Scott Wagner will take over from Blake Irving as CEO of GoDaddy following Irving’s retirement from the role at the end of 2017, according to a Tuesday announcement. Wagner moves over from his current role as president and chief operating officer, while Irving will continue to sit on GoDaddy’s board of directors until mid-2018.
“After more than three decades in technology, I’ve decided it’s time to retire and begin the next phase of my life,” said Irving. “Over the last five years, we’ve assembled a seasoned and diverse leadership team, and expanded our reach around the world, now serving customers in 125 countries with purpose-build products – all while doubling our revenue and profits. GoDaddy’s trajectory is clear and our momentum strong. It is the perfect time to transition leadership to Scott Wagner. I couldn’t be prouder of what the company has accomplished, and I am equally excited about what the company will achieve under Scott’s leadership.”
Wagner spent 13 years at private equity firm KKR, including as partner, and when it invested in GoDaddy in 2011 Wagner served as interim CEO of GoDaddy, before becoming GoDaddy CFO and COO when Irving was appointed. He remained COO on being appointed president in 2016, which expanded his responsibility for go-to-market channels marketing, customer care, international markets, and corporate development, according to the announcement.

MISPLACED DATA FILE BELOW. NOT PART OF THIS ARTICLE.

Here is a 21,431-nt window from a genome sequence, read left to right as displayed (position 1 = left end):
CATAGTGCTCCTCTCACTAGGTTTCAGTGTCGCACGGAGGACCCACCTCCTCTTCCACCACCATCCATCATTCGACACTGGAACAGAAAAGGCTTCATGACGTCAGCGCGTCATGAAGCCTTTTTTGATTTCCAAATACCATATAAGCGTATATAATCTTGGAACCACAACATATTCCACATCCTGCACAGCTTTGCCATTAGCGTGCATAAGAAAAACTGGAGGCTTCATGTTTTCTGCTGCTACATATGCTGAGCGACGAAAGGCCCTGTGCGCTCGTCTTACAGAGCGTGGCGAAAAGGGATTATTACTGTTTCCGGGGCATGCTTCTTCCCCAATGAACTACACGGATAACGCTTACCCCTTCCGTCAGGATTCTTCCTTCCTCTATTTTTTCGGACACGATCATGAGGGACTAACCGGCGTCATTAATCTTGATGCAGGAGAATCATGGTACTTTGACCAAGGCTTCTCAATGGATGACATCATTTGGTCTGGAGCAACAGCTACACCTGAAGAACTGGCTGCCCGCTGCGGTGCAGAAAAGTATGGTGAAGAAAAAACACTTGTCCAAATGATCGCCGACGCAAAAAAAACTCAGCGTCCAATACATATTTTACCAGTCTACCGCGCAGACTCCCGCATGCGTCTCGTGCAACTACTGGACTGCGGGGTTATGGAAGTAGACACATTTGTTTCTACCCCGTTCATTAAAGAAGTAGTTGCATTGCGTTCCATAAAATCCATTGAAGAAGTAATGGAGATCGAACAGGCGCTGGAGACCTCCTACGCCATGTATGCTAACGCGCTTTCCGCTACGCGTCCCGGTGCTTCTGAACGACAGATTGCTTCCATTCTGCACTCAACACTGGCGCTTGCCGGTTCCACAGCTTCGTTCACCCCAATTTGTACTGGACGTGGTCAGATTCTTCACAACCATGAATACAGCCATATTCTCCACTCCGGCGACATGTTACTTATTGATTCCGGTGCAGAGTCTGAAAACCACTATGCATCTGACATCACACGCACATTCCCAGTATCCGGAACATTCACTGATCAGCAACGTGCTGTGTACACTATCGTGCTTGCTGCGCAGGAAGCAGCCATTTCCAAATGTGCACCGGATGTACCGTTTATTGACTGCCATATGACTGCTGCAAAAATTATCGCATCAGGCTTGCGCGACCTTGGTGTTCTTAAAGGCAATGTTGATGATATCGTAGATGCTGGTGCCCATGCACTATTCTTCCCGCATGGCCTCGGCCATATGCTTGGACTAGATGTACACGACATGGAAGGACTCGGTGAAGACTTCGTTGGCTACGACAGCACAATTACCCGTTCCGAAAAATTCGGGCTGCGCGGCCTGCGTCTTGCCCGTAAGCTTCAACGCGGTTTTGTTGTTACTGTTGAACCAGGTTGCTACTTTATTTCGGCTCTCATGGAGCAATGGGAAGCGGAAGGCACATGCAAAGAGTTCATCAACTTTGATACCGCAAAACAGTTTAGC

“GoDaddy is truly a unique company, and I’m honored to serve as the next CEO,” said Wagner. “GoDaddy has become the starting place for getting an idea online, and we’ve been incredibly successful with nearly 17 million customers around the world. There remains a huge strategic opportunity for GoDaddy – innovating across our product portfolio and technical platform, engaging more frequently with our existing customers, and continuing to serve new geographic markets and customer segments. I look forward to the next wave of GoDaddy’s evolution and to creating a unique, category-creating cloud software company that enables ideas to start and thrive online.”
Irving, who became CEO in 2012, told CNBC that “much the same” growth can be expected for the company under Wagner.
GoDaddy also transformed its image under Irving, shifting away from controversy-courting marketing campaigns that some considered sexist to broaden the company’s customer base. Irving also helped increase diversity among GoDaddy’s workforce, and told CNBC that speaking at the Grace Hopper Conference for women in computing in 2015 was a highlight of his GoDaddy tenure.
GoDaddy recently made headlines when it terminated the domain registration of neo-Nazi website the Daily Stormer for violating its terms of service.